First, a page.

The Principles unveiled by ITIF will not be the sole contributors to the coming discussion. The conservative Heritage Foundation has articulated its own “Required Reforms and Standards for ICANN Transition”. While its recommendations overlap with many of the ITIF Principles, there are also significant departures—such as a call for “a new external, private oversight board for ICANN notionally called the Internet Freedom Panel, that is representative of users and possesses veto power over ICANN policy decisions that threaten the freedom, security, stability, and resilience of the Internet”. Another provision advocates that “ICANN’s bylaws should be amended to specifically commit the organization to oppose efforts to constrain free speech, online discourse, or assembly”, a concept that could well be seconded by global Internet freedom civil society groups. Another daring proposal, based on “a recent white paper by Milton Mueller and Brenden Kuerbis for the Internet Governance Project”, would separate the IANA and related technical functions into a “new IANA consortium [that] should be a private nonprofit company financed and managed by the TLD registries”. Other provisions would replace the current method of Board selection with a more transparent and direct process, and replace ICANN’s exception-riddled Documentary Disclosure Information Policy (DDIP) with a new policy based on the U.S. Freedom of Information Act (FOIA) to assure greater transparency. These are but a selective sample of the intriguing ideas put on the discussion table by Heritage.

ICANN’s stakeholders are of course global, and the U.S. contingent has no monopoly on good ideas or commitment to enhanced accountability. What they do have, however, is the ability to bring their concerns and ideas directly to Congress and the NTIA. There is a possibility that when Congress returns in September either the ITIF or Heritage principles, or both, may be introduced as Congressional Resolutions. Congress has a long history of bipartisan backing for the multistakeholder model of Internet governance. As debate shifts away from whether the IANA transition should occur and onto the accountability principles that must accompany it, there is a good possibility that further consideration will be less divisive and more bipartisan.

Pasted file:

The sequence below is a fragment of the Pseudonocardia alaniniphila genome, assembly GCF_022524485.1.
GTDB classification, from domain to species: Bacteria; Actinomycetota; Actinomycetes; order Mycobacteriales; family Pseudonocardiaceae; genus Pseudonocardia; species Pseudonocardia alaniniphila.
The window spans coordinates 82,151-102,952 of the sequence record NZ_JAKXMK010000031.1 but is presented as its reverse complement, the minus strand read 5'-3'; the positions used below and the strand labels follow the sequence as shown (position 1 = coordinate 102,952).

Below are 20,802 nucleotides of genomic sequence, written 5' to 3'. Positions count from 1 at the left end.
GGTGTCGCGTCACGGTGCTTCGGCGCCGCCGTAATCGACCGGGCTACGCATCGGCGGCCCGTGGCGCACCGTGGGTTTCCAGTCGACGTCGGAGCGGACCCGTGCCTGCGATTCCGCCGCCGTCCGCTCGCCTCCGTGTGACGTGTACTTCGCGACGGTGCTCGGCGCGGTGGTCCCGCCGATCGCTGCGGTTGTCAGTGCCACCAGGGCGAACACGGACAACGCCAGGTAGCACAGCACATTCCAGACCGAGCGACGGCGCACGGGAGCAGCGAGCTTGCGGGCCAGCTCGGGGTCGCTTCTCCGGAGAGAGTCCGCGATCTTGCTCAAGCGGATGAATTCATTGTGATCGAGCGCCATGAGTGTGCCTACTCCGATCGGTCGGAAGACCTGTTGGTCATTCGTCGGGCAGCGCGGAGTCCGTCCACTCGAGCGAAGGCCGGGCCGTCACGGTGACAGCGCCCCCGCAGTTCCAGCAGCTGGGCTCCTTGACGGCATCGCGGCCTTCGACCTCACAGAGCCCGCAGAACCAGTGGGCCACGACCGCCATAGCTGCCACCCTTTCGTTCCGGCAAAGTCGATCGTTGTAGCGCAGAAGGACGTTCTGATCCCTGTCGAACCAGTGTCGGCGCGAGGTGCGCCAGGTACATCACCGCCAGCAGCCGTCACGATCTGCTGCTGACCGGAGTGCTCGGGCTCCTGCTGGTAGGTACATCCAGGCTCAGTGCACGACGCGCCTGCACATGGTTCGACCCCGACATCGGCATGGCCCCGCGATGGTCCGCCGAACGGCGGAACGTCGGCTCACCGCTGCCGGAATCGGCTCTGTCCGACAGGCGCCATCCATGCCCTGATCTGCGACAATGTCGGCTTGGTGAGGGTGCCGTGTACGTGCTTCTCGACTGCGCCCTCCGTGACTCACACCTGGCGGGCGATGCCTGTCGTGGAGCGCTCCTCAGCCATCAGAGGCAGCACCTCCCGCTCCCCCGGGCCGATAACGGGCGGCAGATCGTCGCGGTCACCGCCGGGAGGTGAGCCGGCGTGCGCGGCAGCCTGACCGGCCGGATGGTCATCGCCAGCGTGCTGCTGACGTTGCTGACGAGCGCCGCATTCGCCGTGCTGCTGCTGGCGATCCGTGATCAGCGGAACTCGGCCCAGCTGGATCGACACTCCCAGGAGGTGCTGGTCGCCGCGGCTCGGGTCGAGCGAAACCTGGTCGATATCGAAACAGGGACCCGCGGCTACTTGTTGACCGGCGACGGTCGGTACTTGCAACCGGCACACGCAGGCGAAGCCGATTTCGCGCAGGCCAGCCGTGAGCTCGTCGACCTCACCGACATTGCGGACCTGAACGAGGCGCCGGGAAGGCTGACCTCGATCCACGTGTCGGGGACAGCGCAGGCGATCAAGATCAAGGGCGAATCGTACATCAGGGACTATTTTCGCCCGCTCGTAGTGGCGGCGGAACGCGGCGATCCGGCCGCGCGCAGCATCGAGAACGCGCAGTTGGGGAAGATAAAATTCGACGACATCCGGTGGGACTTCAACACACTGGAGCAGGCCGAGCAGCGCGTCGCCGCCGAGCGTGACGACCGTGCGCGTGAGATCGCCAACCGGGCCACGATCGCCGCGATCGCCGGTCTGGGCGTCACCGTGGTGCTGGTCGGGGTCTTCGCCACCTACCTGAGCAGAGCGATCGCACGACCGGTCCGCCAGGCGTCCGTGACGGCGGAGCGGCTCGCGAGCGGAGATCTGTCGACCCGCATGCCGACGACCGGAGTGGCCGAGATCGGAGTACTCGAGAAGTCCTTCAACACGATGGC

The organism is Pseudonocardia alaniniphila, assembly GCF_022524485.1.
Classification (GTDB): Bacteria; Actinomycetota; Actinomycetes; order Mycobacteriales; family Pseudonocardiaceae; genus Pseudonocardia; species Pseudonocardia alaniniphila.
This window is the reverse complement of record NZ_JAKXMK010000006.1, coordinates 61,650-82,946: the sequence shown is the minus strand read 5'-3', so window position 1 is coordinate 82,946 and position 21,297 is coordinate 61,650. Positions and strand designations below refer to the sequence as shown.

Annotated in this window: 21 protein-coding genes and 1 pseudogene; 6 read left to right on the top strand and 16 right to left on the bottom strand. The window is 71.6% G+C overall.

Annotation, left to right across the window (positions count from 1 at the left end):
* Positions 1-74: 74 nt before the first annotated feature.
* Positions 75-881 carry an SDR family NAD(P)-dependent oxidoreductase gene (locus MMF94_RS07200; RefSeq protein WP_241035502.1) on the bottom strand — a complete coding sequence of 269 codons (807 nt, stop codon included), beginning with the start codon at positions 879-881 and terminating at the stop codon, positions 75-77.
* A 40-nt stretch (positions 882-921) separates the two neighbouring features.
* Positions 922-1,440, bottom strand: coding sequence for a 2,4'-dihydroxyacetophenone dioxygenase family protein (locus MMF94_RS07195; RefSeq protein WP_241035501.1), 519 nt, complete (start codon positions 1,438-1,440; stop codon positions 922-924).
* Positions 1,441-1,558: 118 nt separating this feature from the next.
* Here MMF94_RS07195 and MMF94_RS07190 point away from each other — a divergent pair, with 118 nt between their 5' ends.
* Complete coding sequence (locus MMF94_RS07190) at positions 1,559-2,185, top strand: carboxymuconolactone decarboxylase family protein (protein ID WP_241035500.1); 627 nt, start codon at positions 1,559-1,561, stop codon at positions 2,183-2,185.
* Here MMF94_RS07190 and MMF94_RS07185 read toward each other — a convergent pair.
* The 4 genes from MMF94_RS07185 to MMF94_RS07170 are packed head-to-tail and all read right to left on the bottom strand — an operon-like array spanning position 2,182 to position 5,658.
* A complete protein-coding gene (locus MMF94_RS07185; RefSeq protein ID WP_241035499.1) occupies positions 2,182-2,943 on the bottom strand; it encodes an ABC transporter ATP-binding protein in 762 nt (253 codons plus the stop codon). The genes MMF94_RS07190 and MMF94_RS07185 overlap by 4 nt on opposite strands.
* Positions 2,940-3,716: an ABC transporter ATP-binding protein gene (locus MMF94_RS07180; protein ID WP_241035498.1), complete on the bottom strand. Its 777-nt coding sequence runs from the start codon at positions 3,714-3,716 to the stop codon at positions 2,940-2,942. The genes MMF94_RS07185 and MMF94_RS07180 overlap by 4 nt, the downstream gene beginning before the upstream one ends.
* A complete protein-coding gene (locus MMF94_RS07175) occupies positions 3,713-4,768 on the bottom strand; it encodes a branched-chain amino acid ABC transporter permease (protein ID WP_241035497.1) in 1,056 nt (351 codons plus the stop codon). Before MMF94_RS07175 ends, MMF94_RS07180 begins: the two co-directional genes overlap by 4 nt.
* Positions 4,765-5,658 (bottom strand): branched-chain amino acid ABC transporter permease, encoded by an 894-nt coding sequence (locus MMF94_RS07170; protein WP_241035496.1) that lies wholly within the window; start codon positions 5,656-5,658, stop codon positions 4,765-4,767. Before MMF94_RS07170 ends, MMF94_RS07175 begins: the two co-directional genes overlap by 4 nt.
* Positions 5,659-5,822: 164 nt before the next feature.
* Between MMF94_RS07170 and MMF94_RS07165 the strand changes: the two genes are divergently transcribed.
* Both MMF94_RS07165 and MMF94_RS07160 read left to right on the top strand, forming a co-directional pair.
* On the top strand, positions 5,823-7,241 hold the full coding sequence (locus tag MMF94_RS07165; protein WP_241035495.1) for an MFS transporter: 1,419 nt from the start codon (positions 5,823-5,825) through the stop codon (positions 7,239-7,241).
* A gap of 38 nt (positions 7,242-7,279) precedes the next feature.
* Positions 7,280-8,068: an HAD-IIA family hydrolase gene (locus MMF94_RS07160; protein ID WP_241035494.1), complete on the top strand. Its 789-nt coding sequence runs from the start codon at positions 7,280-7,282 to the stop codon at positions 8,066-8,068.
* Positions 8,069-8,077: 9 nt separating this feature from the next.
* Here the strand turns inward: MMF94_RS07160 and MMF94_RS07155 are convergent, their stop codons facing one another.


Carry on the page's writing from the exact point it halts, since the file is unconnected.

It seems clear that a diverse group of stakeholders are ready and willing to do the hard work of proposing, debating, and perfecting enhanced accountability measures that will help ensure that a post-IANA transition ICANN remains an organization institutionally bound to operate through a bottom-up multistakeholder policy development process led by the private sector. What remains unclear is whether ICANN’s current Board and senior staff will trust its community of stakeholders enough to let them proceed on their own—or will push to implement the IANA transition before an accountability plan is completed, while simultaneously working to control the accountability process and dilute its final output.

* * *

These are the Principles published by the ITIF:


On March 14, 2014, the U.S. National Telecommunications and Information Administration (NTIA) announced its intention to transition key IANA functions to the global multistakeholder community. NTIA laid out four conditions for this transfer:

  • Support and enhance the multistakeholder model;
  • Maintain the security, stability, and resiliency of the Internet DNS;
  • Meet the needs and expectations of the global customers and partners of the IANA services; and,
  • Maintain the openness of the Internet.

NTIA also advised that it will not accept a proposal that replaces the NTIA role with a government-led or inter-governmental organization solution. To ensure appropriate coordination of Internet unique identifiers, it is essential that ICANN be structured in a way that meets each of these essential conditions before the transition. These key principles and mechanisms should be embedded into the structure of ICANN through the multistakeholder accountability process:

1. Community of Stakeholders as Ultimate Authority: The community of ICANN stakeholders should be the ultimate overseer of the DNS, responsible for: promoting a single, decentralized, open, and interoperable Internet; preserving the integrity, transparency and accountability of IP numbers and their assignments; managing domain names, and protocol number assignments; maintaining the security, stability and resiliency of the DNS; and meeting the needs and expectations of global customers and partners of the DNS.

2. Separation of Functions: To ensure the form of oversight and accountability that is appropriate for distinct activities, there should be a strong and clear separation of these three functions: policy making, dispute resolution and implementation.